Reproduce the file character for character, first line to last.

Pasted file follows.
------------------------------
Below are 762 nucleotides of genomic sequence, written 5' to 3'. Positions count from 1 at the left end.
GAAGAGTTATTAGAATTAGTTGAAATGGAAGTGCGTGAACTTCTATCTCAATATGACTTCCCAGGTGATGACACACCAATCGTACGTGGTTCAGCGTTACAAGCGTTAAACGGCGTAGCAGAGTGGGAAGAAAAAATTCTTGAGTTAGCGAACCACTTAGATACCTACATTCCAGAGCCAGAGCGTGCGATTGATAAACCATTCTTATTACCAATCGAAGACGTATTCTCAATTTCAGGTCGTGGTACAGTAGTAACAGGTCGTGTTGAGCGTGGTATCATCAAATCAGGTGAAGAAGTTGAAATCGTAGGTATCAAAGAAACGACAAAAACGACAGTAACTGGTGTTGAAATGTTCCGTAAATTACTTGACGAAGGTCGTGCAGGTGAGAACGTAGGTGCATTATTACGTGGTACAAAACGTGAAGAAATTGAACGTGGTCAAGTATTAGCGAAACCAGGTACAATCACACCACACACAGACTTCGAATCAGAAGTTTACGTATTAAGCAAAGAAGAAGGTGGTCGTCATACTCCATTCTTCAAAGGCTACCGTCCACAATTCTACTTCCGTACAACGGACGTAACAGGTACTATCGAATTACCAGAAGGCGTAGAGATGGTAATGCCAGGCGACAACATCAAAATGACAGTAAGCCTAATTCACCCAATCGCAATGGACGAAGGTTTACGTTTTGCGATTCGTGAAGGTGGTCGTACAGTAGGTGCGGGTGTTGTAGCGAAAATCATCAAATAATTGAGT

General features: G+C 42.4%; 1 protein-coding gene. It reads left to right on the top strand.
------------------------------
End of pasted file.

Below are 762 nucleotides of genomic sequence, written 5' to 3'. Positions count from 1 at the left end.
GAAGAGTTATTAGAATTAGTTGAAATGGAAGTGCGTGAACTTCTATCTCAATATGACTTCCCAGGTGATGACACACCAATCGTACGTGGTTCAGCGTTACAAGCGTTAAACGGCGTAGCAGAGTGGGAAGAAAAAATTCTTGAGTTAGCGAACCACTTAGATACCTACATTCCAGAGCCAGAGCGTGCGATTGATAAACCATTCTTATTACCAATCGAAGACGTATTCTCAATTTCAGGTCGTGGTACAGTAGTAACAGGTCGTGTTGAGCGTGGTATCATCAAATCAGGTGAAGAAGTTGAAATCGTAGGTATCAAAGAAACGACAAAAACGACAGTAACTGGTGTTGAAATGTTCCGTAAATTACTTGACGAAGGTCGTGCAGGTGAGAACGTAGGTGCATTATTACGTGGTACAAAACGTGAAGAAATTGAACGTGGTCAAGTATTAGCGAAACCAGGTACAATCACACCACACACAGACTTCGAATCAGAAGTTTACGTATTAAGCAAAGAAGAAGGTGGTCGTCATACTCCATTCTTCAAAGGCTACCGTCCACAATTCTACTTCCGTACAACGGACGTAACAGGTACTATCGAATTACCAGAAGGCGTAGAGATGGTAATGCCAGGCGACAACATCAAAATGACAGTAAGCCTAATTCACCCAATCGCAATGGACGAAGGTTTACGTTTTGCGATTCGTGAAGGTGGTCGTACAGTAGGTGCGGGTGTTGTAGCGAAAATCATCAAATAATTGAGT

General features: G+C 42.4%; 1 protein-coding gene. It reads left to right on the top strand.